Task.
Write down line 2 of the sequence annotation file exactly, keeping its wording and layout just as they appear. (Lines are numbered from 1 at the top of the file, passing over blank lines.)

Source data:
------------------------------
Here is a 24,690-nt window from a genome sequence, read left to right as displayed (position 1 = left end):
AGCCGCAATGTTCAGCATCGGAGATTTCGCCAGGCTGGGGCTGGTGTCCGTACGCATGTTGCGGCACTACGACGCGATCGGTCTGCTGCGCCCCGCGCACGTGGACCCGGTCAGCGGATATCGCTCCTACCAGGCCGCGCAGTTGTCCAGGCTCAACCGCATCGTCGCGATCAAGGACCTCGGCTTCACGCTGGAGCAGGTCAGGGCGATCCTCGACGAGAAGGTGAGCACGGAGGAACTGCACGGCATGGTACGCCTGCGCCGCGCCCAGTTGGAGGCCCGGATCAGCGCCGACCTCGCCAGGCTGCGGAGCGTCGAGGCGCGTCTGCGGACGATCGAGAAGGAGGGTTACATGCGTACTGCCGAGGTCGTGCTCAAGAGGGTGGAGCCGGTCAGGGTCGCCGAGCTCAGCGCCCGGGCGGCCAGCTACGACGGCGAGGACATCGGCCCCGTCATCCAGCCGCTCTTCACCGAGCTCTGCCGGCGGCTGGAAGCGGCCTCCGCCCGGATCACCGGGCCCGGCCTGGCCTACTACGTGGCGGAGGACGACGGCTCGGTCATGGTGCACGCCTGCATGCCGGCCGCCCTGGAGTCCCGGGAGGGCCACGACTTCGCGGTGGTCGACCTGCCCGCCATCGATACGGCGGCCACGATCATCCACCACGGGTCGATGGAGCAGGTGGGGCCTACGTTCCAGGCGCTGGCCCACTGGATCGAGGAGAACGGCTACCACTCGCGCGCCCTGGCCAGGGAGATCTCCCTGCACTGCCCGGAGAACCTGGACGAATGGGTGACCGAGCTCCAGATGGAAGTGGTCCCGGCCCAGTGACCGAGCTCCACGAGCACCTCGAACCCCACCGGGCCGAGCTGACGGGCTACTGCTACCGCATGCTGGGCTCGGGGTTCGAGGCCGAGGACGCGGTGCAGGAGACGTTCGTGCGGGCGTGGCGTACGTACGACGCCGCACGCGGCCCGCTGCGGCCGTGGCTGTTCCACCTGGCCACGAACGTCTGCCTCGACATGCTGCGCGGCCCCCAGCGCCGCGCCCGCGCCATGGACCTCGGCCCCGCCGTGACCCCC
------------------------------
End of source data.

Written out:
AGCCGCAATGTTCAGCATCGGAGATTTCGCCAGGCTGGGGCTGGTGTCCGTACGCATGTTGCGGCACTACGACGCGATCGGTCTGCTGCGCCCCGCGCACGTGGACCCGGTCAGCGGATATCGCTCCTACCAGGCCGCGCAGTTGTCCAGGCTCAACCGCATCGTCGCGATCAAGGACCTCGGCTTCACGCTGGAGCAGGTCAGGGCGATCCTCGACGAGAAGGTGAGCACGGAGGAACTGCACGGCATGGTACGCCTGCGCCGCGCCCAGTTGGAGGCCCGGATCAGCGCCGACCTCGCCAGGCTGCGGAGCGTCGAGGCGCGTCTGCGGACGATCGAGAAGGAGGGTTACATGCGTACTGCCGAGGTCGTGCTCAAGAGGGTGGAGCCGGTCAGGGTCGCCGAGCTCAGCGCCCGGGCGGCCAGCTACGACGGCGAGGACATCGGCCCCGTCATCCAGCCGCTCTTCACCGAGCTCTGCCGGCGGCTGGAAGCGGCCTCCGCCCGGATCACCGGGCCCGGCCTGGCCTACTACGTGGCGGAGGACGACGGCTCGGTCATGGTGCACGCCTGCATGCCGGCCGCCCTGGAGTCCCGGGAGGGCCACGACTTCGCGGTGGTCGACCTGCCCGCCATCGATACGGCGGCCACGATCATCCACCACGGGTCGATGGAGCAGGTGGGGCCTACGTTCCAGGCGCTGGCCCACTGGATCGAGGAGAACGGCTACCACTCGCGCGCCCTGGCCAGGGAGATCTCCCTGCACTGCCCGGAGAACCTGGACGAATGGGTGACCGAGCTCCAGATGGAAGTGGTCCCGGCCCAGTGACCGAGCTCCACGAGCACCTCGAACCCCACCGGGCCGAGCTGACGGGCTACTGCTACCGCATGCTGGGCTCGGGGTTCGAGGCCGAGGACGCGGTGCAGGAGACGTTCGTGCGGGCGTGGCGTACGTACGACGCCGCACGCGGCCCGCTGCGGCCGTGGCTGTTCCACCTGGCCACGAACGTCTGCCTCGACATGCTGCGCGGCCCCCAGCGCCGCGCCCGCGCCATGGACCTCGGCCCCGCCGTGACCCCC